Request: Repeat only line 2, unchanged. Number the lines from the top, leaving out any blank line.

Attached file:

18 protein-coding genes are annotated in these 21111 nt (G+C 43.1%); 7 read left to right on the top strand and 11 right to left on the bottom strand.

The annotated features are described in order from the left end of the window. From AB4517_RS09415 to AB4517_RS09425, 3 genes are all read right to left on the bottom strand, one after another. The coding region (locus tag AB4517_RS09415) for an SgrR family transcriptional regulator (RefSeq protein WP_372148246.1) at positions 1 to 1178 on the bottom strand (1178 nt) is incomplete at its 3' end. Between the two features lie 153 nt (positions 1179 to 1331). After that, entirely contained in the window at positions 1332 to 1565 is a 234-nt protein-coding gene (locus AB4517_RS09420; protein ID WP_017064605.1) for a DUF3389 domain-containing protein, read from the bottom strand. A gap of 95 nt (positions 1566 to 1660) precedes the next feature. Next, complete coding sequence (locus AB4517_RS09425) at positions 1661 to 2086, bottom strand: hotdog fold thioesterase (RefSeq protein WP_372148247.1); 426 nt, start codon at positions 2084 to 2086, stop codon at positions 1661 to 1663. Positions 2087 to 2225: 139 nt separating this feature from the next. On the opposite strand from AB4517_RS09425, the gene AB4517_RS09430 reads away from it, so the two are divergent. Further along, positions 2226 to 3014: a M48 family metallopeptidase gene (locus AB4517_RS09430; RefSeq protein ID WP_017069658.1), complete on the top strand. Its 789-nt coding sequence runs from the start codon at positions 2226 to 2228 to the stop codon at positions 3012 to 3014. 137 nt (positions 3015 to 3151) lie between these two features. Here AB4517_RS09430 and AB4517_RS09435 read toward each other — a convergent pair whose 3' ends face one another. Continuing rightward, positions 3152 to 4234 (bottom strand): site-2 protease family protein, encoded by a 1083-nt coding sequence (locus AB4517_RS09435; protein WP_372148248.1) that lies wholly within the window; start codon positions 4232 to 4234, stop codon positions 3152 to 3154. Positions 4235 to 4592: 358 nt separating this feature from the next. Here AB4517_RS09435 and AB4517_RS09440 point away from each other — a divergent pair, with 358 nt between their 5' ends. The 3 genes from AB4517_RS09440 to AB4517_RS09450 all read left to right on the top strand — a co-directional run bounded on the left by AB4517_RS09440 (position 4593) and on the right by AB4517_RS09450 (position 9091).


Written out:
The annotated features are described in order from the left end of the window. From AB4517_RS09415 to AB4517_RS09425, 3 genes are all read right to left on the bottom strand, one after another. The coding region (locus tag AB4517_RS09415) for an SgrR family transcriptional regulator (RefSeq protein WP_372148246.1) at positions 1 to 1178 on the bottom strand (1178 nt) is incomplete at its 3' end. Between the two features lie 153 nt (positions 1179 to 1331). After that, entirely contained in the window at positions 1332 to 1565 is a 234-nt protein-coding gene (locus AB4517_RS09420; protein ID WP_017064605.1) for a DUF3389 domain-containing protein, read from the bottom strand. A gap of 95 nt (positions 1566 to 1660) precedes the next feature. Next, complete coding sequence (locus AB4517_RS09425) at positions 1661 to 2086, bottom strand: hotdog fold thioesterase (RefSeq protein WP_372148247.1); 426 nt, start codon at positions 2084 to 2086, stop codon at positions 1661 to 1663. Positions 2087 to 2225: 139 nt separating this feature from the next. On the opposite strand from AB4517_RS09425, the gene AB4517_RS09430 reads away from it, so the two are divergent. Further along, positions 2226 to 3014: a M48 family metallopeptidase gene (locus AB4517_RS09430; RefSeq protein ID WP_017069658.1), complete on the top strand. Its 789-nt coding sequence runs from the start codon at positions 2226 to 2228 to the stop codon at positions 3012 to 3014. 137 nt (positions 3015 to 3151) lie between these two features. Here AB4517_RS09430 and AB4517_RS09435 read toward each other — a convergent pair whose 3' ends face one another. Continuing rightward, positions 3152 to 4234 (bottom strand): site-2 protease family protein, encoded by a 1083-nt coding sequence (locus AB4517_RS09435; protein WP_372148248.1) that lies wholly within the window; start codon positions 4232 to 4234, stop codon positions 3152 to 3154. Positions 4235 to 4592: 358 nt separating this feature from the next. Here AB4517_RS09435 and AB4517_RS09440 point away from each other — a divergent pair, with 358 nt between their 5' ends. The 3 genes from AB4517_RS09440 to AB4517_RS09450 all read left to right on the top strand — a co-directional run bounded on the left by AB4517_RS09440 (position 4593) and on the right by AB4517_RS09450 (position 9091).